Feeds:
Posts
Comments

Posts Tagged ‘programming’

To Own or be Owned: A Virtual Reality Check

Amazon’s electronic reading device known as Kindle is not exactly as “Green” as it is cracked up to be, but now we have another reason to reconsider the merits of paper-based reading: Censorship.

Kindle users may not have anticipated it, but Amazon can recall an e-book purchase at the push of a virtual button. Need those annotations for a book report? If your digital reading material is recalled, Amazon removes those too.

Tough luck.

Amazon claims they are working to amend a hasty retraction process that resulted when an allegedly unauthorized source made available a number of e-books to which the lawful copyright holder objected, reports the New York Times in “Amazon Erases Orwell Books From Kindle Devices“. Refunds for the illicitly encoded material are on the way, but the questions have only begun. And well they should.

In an ongoing series on the transformative impact of high tech, the Social Critic aims to explore the lesser known consequences of the virtual world. In this instance, we find a stark reminder that in the digital universe the price of “virtual” amounts to easy come, easy go. You can’t share an e-book. You can’t recycle an e-book reader — at least not in the Green manner one might have hoped [see “GreenSmart vs. GreenDumb”]. And you can’t take for granted that you “own” anything in the virtual realm in the same physical manner it is possible to own DVDs, books, magazines, newspapers and the like.

What this article doesn’t touch upon is disturbing in its own right: The questionable health effects, particularly on the eyes and brain, of exchanging the tangible for an imperceptibly flickering digital view screen. Over time, exposure may blunt brain development in children, promote sleep and attention disorders, lead to career-limiting repetitive strain injuries to the spine, elbowswrists or fingers — or more commonly still, eyestrain and headaches — all while aiming electromagnetic radiation at our craniums (of which cell phones and CRT monitors are among the worst EMF offenders). None of this, however, takes into account the fastest growing concern of all: the controversial notion of Internet addiction. Until recently, in fact, China took a very heavy-handed approach to digital addicts: electroshock therapy.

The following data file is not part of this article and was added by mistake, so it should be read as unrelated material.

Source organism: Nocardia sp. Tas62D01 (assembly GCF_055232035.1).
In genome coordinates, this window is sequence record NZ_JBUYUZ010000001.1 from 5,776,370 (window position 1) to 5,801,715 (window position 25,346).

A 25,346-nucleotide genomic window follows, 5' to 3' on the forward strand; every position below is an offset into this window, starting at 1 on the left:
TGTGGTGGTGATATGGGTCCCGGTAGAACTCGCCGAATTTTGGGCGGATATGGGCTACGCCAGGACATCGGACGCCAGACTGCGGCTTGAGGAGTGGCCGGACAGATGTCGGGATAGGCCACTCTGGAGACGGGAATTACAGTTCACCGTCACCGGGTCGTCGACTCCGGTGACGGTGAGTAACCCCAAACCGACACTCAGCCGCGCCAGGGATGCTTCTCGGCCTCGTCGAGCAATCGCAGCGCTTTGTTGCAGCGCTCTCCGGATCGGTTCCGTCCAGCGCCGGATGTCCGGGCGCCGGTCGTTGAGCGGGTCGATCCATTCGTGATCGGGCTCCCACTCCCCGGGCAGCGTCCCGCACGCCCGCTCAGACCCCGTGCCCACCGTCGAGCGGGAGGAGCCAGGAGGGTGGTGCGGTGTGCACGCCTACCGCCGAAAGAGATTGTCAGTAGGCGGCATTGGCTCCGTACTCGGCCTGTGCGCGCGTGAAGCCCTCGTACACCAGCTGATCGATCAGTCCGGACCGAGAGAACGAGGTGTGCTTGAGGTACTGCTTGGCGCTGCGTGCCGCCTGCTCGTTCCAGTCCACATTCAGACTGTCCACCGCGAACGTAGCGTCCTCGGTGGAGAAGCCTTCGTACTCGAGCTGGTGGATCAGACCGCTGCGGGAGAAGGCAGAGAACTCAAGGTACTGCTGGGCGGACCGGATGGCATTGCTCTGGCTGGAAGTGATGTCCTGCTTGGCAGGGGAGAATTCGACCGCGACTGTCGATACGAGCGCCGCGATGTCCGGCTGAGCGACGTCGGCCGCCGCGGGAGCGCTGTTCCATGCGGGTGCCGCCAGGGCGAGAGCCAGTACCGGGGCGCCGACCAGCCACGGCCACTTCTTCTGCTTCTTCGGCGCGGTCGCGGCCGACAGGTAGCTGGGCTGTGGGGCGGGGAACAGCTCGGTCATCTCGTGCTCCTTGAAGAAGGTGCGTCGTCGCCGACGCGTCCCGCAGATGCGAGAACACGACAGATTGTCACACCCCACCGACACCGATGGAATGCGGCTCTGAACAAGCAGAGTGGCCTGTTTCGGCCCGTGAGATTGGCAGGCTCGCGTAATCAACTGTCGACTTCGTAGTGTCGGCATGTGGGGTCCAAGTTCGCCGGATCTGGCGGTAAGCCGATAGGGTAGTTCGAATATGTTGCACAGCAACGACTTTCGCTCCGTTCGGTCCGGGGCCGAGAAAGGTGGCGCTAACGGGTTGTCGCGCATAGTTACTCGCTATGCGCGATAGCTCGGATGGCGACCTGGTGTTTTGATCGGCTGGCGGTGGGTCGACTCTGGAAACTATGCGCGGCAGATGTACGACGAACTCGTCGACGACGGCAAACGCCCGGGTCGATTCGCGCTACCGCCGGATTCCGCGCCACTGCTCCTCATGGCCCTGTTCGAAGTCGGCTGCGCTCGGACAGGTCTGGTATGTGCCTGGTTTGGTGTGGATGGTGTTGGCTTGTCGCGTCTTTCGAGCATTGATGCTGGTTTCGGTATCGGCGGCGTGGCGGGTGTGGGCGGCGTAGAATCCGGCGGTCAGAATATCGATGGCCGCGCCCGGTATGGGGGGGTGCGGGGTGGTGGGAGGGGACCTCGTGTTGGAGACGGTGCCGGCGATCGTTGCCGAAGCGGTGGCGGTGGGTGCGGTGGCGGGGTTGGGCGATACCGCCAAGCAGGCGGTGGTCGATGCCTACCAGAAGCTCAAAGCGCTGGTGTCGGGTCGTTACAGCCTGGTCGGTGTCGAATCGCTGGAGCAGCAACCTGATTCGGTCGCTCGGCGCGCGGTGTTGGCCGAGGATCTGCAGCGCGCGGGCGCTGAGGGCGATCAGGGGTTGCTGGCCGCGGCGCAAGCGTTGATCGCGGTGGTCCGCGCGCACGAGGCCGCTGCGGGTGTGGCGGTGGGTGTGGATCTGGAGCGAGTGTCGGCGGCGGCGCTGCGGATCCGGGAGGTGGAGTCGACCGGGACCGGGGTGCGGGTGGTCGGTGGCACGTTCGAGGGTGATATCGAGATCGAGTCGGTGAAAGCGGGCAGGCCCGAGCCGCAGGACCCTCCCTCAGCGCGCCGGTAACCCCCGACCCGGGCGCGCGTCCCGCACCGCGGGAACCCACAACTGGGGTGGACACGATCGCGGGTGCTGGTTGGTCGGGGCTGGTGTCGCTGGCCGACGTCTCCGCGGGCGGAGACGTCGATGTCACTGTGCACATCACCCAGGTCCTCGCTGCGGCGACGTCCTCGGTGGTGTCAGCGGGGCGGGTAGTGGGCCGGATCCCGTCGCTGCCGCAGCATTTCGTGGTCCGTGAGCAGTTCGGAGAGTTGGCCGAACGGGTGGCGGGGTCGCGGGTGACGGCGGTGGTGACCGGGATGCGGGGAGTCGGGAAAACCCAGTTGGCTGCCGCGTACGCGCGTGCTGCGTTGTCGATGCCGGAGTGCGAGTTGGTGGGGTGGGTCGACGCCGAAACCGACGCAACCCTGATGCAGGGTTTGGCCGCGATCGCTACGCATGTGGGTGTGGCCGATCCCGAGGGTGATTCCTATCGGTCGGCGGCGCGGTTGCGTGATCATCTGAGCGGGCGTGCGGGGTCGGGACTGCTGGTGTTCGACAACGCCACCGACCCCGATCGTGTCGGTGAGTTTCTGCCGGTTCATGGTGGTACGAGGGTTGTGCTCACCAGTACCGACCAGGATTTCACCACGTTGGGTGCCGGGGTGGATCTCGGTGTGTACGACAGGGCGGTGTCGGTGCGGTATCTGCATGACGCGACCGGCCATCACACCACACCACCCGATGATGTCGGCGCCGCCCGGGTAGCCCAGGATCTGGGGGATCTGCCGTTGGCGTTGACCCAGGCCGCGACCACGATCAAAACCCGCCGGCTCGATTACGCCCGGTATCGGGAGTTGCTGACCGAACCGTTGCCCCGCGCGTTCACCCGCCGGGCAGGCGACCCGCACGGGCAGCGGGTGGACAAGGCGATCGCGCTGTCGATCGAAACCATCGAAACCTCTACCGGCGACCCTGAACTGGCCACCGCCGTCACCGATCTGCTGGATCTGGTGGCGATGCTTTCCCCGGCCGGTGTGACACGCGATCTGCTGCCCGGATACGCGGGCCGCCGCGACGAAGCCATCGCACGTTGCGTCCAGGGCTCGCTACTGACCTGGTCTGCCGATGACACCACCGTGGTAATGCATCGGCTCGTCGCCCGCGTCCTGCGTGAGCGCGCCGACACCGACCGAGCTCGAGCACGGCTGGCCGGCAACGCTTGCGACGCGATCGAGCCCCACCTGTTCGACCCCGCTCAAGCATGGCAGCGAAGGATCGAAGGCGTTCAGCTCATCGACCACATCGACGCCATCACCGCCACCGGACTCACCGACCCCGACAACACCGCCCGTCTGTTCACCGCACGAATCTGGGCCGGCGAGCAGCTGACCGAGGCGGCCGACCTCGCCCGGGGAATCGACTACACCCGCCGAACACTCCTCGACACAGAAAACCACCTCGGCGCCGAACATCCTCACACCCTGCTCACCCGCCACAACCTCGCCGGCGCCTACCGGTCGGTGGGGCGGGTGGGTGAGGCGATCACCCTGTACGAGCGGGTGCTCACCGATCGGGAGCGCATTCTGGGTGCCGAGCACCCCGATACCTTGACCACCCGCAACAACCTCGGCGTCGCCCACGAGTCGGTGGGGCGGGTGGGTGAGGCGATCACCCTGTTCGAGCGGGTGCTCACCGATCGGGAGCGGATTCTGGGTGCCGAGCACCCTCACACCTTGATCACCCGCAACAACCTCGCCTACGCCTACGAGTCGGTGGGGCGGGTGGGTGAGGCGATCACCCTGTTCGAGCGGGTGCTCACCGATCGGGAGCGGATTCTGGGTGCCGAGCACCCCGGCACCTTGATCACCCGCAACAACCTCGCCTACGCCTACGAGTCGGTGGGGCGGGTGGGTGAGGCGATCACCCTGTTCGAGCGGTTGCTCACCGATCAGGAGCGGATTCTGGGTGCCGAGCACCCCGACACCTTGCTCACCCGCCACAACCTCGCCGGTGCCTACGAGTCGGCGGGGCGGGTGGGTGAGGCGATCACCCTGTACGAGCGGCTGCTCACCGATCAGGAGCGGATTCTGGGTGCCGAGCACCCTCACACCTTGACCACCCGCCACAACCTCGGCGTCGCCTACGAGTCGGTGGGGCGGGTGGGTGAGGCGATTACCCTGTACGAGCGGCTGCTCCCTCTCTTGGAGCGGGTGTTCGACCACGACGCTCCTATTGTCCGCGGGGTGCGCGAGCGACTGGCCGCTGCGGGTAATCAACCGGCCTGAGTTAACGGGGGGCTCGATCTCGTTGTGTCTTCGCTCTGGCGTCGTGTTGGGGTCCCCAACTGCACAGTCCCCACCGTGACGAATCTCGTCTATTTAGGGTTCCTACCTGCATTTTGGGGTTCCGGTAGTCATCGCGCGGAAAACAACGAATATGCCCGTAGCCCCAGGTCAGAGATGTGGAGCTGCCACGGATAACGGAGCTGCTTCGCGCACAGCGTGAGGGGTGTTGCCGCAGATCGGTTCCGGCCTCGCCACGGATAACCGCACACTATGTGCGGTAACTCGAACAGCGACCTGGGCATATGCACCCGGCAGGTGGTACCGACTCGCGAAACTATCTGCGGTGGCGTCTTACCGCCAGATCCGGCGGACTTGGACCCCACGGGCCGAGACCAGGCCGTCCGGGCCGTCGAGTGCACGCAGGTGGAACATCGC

(more…)

Read Full Post »

If you own a DVD or VHS recorder purchased before March 2007 it may contain an analog “NTSC” tuner. Why does that matter? Because when the FCC’s long-anticipated analog-to-digital deadline arrives June 12, 2009, your DVD recorder or VCR may not work the way you are accustomed to: set the program, load a blank DVD or VHS tape and let the recorder’s built-in timer tune to the station on which the program airs. That’s not the only change consumers should anticipate, either. As of February 17, 2009, cable subscribers who do not have high definition television sets or compatible recording devices will either end up with a temporary analog feed, effective through February 17, 2012, or an all-digital feed necessitating digital-to-analog conversion boxes designed for cable subscribers who use analog components.

If all this sounds confusing, it gets worse.

After the switchover, those who intend to use a DVD, DVR or VCR recording device containing an analog tuner in conjunction with a newer HDTV or HD-enabled satellite or cable box may be in for more heachaches than anticipated. Depending on a component’s date of manufacture and whether or not a digital-to-analog converter is used, the option to record onto an analog-style device may no longer exist. (more…)

Read Full Post »